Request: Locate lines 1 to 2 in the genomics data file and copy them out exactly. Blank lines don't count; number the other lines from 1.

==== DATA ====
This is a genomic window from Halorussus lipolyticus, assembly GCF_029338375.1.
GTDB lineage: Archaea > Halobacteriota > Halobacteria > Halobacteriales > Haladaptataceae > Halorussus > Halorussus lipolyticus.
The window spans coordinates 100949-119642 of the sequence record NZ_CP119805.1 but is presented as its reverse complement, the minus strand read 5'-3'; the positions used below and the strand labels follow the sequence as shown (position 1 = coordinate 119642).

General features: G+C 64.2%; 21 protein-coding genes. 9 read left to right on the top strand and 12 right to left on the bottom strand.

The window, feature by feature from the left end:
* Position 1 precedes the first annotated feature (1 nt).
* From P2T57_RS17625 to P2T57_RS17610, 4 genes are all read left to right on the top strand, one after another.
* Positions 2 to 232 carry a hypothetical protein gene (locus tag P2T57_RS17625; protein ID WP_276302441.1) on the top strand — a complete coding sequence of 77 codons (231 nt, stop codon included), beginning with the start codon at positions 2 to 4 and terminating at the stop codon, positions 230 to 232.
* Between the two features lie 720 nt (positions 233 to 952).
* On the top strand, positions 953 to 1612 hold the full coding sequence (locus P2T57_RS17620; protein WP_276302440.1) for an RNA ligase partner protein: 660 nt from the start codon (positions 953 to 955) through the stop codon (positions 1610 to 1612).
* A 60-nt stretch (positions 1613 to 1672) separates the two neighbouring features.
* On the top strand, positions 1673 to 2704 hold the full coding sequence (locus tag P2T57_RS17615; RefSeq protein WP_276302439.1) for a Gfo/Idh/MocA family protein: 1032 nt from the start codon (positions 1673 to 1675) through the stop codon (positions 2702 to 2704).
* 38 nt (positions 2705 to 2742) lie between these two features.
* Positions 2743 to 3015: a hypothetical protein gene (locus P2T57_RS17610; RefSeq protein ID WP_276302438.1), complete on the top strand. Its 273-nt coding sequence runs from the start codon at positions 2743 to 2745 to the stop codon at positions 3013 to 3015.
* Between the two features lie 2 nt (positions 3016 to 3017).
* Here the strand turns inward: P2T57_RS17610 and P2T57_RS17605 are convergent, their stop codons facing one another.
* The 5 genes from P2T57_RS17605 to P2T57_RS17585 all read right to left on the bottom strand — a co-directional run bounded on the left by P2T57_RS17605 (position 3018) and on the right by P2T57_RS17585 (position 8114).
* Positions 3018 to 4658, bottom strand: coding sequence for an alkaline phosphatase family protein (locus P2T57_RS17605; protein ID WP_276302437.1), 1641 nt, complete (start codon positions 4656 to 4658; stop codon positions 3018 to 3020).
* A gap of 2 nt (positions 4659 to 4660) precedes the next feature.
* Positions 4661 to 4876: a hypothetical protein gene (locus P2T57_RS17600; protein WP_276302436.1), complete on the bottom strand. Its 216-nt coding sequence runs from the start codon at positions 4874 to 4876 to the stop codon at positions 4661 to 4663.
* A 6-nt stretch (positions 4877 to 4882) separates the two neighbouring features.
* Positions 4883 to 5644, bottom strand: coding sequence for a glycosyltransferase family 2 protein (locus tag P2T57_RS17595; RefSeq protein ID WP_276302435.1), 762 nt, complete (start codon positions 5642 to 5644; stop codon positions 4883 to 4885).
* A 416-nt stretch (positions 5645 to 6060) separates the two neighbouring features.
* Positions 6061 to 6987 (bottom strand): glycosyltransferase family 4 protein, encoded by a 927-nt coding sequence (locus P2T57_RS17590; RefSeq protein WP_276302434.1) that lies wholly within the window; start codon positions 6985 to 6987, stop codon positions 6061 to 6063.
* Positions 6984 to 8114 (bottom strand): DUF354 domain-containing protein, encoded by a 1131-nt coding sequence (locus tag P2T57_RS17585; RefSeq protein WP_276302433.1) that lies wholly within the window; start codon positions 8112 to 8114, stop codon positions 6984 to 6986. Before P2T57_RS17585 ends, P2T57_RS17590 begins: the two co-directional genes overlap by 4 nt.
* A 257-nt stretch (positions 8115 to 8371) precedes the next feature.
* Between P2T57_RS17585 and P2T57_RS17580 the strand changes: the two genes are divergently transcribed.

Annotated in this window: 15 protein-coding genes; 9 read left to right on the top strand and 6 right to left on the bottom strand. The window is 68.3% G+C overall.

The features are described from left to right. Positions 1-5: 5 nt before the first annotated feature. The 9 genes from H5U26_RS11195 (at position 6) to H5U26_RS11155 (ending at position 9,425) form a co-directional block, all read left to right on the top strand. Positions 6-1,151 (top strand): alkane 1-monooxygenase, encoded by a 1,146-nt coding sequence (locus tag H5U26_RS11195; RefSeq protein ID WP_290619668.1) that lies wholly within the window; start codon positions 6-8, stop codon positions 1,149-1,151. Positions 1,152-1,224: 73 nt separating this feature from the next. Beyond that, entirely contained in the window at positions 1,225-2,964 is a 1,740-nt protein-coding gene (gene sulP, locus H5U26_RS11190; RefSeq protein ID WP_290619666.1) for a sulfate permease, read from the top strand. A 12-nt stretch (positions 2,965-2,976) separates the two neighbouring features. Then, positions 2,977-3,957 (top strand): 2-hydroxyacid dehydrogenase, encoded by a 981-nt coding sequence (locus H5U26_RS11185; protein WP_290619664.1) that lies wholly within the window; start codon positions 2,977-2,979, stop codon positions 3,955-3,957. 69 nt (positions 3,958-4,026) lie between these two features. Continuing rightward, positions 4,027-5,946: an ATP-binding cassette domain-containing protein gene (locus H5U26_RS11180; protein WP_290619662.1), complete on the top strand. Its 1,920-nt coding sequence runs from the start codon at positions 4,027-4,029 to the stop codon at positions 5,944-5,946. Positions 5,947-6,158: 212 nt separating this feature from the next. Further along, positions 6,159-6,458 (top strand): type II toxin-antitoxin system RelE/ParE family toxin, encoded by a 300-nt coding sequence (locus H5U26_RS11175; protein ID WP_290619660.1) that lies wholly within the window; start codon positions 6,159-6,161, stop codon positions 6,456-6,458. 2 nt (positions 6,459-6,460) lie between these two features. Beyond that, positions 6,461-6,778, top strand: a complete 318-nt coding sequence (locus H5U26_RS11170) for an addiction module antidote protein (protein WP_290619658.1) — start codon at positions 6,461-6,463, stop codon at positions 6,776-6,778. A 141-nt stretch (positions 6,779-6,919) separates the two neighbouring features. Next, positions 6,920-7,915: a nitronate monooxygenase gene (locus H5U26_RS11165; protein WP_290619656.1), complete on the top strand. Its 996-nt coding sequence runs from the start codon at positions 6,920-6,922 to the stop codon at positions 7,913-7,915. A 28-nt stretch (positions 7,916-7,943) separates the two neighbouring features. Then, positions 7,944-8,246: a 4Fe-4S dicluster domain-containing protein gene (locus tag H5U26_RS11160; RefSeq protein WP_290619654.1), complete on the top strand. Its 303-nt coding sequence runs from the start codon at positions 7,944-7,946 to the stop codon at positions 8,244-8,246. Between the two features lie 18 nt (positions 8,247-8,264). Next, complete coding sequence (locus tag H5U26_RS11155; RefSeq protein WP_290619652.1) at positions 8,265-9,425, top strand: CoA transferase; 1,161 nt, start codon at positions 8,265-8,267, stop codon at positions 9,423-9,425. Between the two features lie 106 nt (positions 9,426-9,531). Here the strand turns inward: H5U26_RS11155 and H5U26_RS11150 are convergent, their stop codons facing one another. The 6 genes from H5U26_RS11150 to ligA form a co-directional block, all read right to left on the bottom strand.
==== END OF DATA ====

This is a genomic window from Halorussus lipolyticus, assembly GCF_029338375.1.
GTDB lineage: Archaea > Halobacteriota > Halobacteria > Halobacteriales > Haladaptataceae > Halorussus > Halorussus lipolyticus.